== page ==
Former President Jimmy Carter has been in the news a lot lately. His most controversial book, Palestine: Peace Not Apartheid, has brought him a great deal of air-time and some rather angry criticism. I have watched this conflict with a measure of sadness. I liked Carter, at least for a time. I even voted for him in 1976, but not in 1980. (Some still remind me of my "wasted vote" in 1976.) Back then I bought into the argument, such as it was, that we needed change, especially after the dark Nixon era. Jimmy Carter was a fresh face, a real outsider, a successful businessman, an Annapolis grad with military experience, and a forthright Christian. I respected Gerald Ford but thought Jimmy Carter would be a fresh alternative, a way to help us put the Watergate mess behind us as a nation.

I am now of the mind that the Carter administration was not a total disaster, but it came pretty close. The highpoint was the Sadat-Begin Middle East peace accord. From there his leadership was a virtual disaster. The tone of the nation was one of deep doubt and defeat, following Vietnam and the Watergate scandal, and our loss of national self-respect was truly profound. Ronald Reagan turned this around from 1981-89. His self-effacing humor, combined with his basic principles about the role of government, brought new hope and a restored sense of our national destiny.

But Jimmy Carter has often been hailed, and rightly so I think, as our best former-president. One thinks of his charitable work with Habit for Humanity, the actions for peace taken by the famous Carter Center in Atlanta, and his work for free and fair elections the world over. Some of his memoirs are even quite worth reading, including his historical-fiction. And I even agree with some of his concern about the political direction of the Southern Baptist Convention, though once again his own views are quite out of the mainstream to say the least. But when he wrote his most recent book he seemed to take the last decade of his public life to a new low.

For me this all began during the Lewinsky scandal. Carter could have played a powerful, bi-partisan role in those days. He was seen as a moral leader and a peacemaker but he chose to support the Democrats in their struggle to retain power and, with only minor protest, stood by Bill Clinton. I did not expect him to argue for impeachment, which I too had serious doubts about, but he could have done so much better. At least the old warhorse Robert Byrd rose to strongly condemn Clinton’s impropriety and recklessness, along with Senators Joe Lieberman and Patrick Moynihan. But Carter seemed to take the lower road, disappointing me greatly at the time.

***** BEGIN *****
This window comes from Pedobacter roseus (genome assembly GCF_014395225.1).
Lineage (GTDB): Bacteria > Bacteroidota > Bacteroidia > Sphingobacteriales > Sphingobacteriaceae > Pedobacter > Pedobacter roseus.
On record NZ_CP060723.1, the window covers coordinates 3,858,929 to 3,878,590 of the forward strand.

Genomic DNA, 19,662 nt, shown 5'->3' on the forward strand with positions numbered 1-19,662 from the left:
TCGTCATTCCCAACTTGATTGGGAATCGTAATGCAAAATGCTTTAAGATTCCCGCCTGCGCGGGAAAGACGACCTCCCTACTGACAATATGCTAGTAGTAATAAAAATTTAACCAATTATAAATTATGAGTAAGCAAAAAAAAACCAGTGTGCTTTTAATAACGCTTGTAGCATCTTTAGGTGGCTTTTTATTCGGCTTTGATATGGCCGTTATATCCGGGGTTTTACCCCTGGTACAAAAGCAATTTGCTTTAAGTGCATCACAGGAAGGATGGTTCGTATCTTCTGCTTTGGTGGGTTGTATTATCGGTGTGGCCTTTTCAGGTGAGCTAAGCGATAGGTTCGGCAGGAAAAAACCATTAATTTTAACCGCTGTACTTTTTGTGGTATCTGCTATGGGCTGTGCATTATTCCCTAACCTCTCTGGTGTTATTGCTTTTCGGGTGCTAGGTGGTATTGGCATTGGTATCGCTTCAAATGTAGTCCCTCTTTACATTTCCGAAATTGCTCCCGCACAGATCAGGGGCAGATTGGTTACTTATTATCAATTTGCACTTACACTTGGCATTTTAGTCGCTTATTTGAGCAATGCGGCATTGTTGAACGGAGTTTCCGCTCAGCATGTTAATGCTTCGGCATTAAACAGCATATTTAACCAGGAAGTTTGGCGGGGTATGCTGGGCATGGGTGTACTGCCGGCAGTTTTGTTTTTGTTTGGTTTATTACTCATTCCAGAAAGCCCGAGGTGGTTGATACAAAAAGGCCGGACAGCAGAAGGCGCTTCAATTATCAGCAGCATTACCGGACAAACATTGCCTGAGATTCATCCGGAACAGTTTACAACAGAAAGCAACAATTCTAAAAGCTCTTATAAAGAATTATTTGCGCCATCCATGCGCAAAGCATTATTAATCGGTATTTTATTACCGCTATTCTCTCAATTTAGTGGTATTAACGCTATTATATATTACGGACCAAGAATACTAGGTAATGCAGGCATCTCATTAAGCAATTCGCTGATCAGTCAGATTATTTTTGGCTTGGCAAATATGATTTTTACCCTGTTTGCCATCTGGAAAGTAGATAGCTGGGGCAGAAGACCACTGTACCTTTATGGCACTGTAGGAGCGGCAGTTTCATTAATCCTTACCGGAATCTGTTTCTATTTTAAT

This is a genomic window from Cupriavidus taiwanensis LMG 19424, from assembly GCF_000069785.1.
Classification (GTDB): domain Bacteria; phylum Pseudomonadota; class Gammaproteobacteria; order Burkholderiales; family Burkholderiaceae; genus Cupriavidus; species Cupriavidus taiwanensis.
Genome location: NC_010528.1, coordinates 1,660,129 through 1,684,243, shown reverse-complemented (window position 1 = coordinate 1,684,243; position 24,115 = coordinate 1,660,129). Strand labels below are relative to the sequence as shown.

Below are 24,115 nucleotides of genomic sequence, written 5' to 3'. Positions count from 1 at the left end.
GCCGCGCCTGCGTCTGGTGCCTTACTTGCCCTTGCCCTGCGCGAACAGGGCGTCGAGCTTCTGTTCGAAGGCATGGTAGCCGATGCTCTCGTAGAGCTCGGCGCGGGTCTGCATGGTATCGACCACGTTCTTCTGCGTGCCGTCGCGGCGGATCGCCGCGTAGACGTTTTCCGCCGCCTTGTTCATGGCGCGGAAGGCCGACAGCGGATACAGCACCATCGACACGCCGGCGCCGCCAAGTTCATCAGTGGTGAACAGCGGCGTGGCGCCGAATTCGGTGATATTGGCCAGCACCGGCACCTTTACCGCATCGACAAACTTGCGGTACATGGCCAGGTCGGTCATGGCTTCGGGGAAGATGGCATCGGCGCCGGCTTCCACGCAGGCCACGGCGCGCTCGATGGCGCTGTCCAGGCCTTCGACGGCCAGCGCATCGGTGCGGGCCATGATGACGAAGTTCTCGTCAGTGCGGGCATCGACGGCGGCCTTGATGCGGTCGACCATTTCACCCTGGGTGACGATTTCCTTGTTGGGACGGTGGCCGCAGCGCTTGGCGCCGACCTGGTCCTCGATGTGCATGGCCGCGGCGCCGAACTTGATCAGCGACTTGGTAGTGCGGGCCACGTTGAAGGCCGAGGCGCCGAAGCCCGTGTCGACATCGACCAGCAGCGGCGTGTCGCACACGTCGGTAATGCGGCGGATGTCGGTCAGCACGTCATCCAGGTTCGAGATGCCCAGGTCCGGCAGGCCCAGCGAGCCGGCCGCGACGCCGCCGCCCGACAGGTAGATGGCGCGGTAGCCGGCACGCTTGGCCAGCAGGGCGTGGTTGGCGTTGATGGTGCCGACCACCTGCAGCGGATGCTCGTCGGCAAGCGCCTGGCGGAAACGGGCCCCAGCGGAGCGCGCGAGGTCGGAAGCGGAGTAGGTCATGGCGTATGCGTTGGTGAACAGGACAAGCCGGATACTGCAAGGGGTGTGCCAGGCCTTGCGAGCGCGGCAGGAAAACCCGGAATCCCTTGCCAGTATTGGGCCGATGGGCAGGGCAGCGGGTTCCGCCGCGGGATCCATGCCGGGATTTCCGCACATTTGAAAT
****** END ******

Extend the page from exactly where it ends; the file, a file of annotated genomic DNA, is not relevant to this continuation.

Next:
Then, during the recent controversial George W. Bush years (2001-2007), Carter has engaged in continual partisan attacks, sometimes in ways that are not in keeping with his peacemaker image at all. (Even Bill Clinton has taken a lesser role in attacking Bush during these past six-plus years. I will not speculate, at this point, what Bill Clinton might do when his wife’s candidacy gets nearer the actual primaries in 2008. Clinton’s relationship with former President George H. W. Bush does provide a model of how ex-partisans can seek higher good for worthy common causes after leaving office.)

So, what happened to Jimmy Carter? I have no idea but I do know this—he has changed his public approach over the past ten years. He has become more aggressive and more partisan then he ever was, even during his White House years. Perhaps this is a case where the people you hang out with do profoundly influence your actions and reactions. Carter has chosen, not inconsistently given his liberal populist views, to attack everything remotely conservative. The mainstream media has promoted this reaction. He now seems to use every occasion possible to attack this and that and then turn up the angry tone of our present national conversation, or lack thereof. Surely this man, who knows his Bible quite well, should see that he is not promoting the virtues of Christian faith in these actions.

Sadly, fourteen members of the Carter Center’s advisory board resigned when his recent book came out. Even some leading Democrats, and a number of prominent Jewish leaders, reacted strongly against him this time. On Thursday of this week Carter spoke at George Washington University and met public protests, something he hasn’t seen in years. Marchers carried signs saying, "Carter is a Liar." Rabbis were present in significant numbers. One said, "I believe Jimmy Carter is an anti-Semite and his intention is to hurt Jewish people." I do not believe that is true. Jimmy Carter is not an anti-Semite if you read his whole life and work. But this new book is unfortunately very bad. The use of the word "apartheid" should have cautioned Carter. Seemingly it would have done so many years ago. Something seems to have happened inside this decent man. He has become very angry, aggressive and incautious. I wish I understood this but I don’t. I find it very sad when a former leader, who has had a real measure of dignity in his latter years of life, goes aggressively partisan and sharp-edged. His non-partisan efforts bore so much real Christian fruit among so many around the world. For a man who has been so deeply respectful of the thought of theologian Reinhold Niebuhr I wonder how he got so far from the realism and prophetic insightfulness of his favorite theologian? 

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  1. scottyb March 10, 2007 at 8:24 pm

    good post-I have had similar thoughts on Carter.

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